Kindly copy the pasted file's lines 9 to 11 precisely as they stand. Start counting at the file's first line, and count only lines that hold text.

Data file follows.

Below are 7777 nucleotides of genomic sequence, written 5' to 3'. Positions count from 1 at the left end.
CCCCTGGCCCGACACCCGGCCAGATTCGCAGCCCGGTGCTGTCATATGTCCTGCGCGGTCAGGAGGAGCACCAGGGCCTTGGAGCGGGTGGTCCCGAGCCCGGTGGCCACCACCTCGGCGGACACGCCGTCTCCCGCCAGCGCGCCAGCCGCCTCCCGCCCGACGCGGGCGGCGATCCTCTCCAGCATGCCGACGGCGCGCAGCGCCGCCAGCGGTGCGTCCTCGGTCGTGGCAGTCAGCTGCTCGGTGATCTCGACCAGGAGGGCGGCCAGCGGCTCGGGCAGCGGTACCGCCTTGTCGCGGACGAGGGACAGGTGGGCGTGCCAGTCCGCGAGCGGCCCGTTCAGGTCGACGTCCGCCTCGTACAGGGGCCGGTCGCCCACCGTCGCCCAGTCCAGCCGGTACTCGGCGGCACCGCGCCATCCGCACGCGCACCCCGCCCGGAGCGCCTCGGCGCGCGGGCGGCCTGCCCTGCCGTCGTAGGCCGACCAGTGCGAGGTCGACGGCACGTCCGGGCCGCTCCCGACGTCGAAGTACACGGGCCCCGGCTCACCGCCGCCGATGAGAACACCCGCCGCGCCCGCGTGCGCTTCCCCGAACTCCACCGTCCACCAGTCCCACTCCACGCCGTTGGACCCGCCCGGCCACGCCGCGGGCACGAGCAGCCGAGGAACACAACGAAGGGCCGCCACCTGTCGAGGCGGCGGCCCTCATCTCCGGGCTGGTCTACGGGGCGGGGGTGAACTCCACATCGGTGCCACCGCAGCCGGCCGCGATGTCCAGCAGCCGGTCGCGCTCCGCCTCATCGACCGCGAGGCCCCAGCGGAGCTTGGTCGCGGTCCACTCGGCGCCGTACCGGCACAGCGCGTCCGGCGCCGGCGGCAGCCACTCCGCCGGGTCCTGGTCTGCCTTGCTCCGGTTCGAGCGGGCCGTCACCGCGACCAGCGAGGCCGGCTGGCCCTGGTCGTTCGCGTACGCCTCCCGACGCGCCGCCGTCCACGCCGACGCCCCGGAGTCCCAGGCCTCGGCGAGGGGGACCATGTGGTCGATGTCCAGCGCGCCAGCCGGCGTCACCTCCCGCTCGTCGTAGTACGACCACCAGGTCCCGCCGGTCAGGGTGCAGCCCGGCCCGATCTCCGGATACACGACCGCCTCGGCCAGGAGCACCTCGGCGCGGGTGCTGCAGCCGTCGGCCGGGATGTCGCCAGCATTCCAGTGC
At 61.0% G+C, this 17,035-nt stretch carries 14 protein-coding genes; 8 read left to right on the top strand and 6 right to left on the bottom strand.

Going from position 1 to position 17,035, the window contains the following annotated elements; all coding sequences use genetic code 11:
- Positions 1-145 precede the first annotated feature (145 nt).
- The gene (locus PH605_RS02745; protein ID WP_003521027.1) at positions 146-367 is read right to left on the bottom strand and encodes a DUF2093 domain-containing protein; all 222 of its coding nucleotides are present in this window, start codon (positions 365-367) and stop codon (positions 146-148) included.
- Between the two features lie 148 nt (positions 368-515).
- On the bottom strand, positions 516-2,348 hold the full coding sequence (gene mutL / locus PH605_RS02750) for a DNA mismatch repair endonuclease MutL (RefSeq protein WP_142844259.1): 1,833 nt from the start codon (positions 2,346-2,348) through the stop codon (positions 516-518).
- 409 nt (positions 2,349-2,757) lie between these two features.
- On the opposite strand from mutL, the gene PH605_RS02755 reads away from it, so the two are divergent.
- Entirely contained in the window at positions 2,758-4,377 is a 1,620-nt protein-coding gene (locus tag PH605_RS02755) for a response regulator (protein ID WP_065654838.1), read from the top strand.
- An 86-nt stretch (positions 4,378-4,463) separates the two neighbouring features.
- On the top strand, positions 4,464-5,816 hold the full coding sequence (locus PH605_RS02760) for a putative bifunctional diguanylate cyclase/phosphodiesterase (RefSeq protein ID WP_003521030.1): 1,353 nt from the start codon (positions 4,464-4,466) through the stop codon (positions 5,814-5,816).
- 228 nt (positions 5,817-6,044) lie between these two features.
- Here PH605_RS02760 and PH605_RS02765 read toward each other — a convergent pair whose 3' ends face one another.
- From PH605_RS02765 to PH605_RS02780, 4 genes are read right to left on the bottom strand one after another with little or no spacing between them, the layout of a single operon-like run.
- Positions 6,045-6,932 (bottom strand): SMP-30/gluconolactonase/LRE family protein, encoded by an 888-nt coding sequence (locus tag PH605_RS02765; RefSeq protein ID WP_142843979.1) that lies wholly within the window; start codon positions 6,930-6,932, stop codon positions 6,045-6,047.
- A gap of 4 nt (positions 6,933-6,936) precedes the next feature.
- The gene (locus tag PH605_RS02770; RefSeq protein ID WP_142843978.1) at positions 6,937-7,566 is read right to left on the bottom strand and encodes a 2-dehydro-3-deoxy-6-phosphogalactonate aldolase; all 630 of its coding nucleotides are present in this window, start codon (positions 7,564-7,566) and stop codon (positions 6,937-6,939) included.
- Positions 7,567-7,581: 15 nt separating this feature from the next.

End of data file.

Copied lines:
- 409 nt (positions 2,349-2,757) lie between these two features.
- On the opposite strand from mutL, the gene PH605_RS02755 reads away from it, so the two are divergent.
- Entirely contained in the window at positions 2,758-4,377 is a 1,620-nt protein-coding gene (locus tag PH605_RS02755) for a response regulator (protein ID WP_065654838.1), read from the top strand.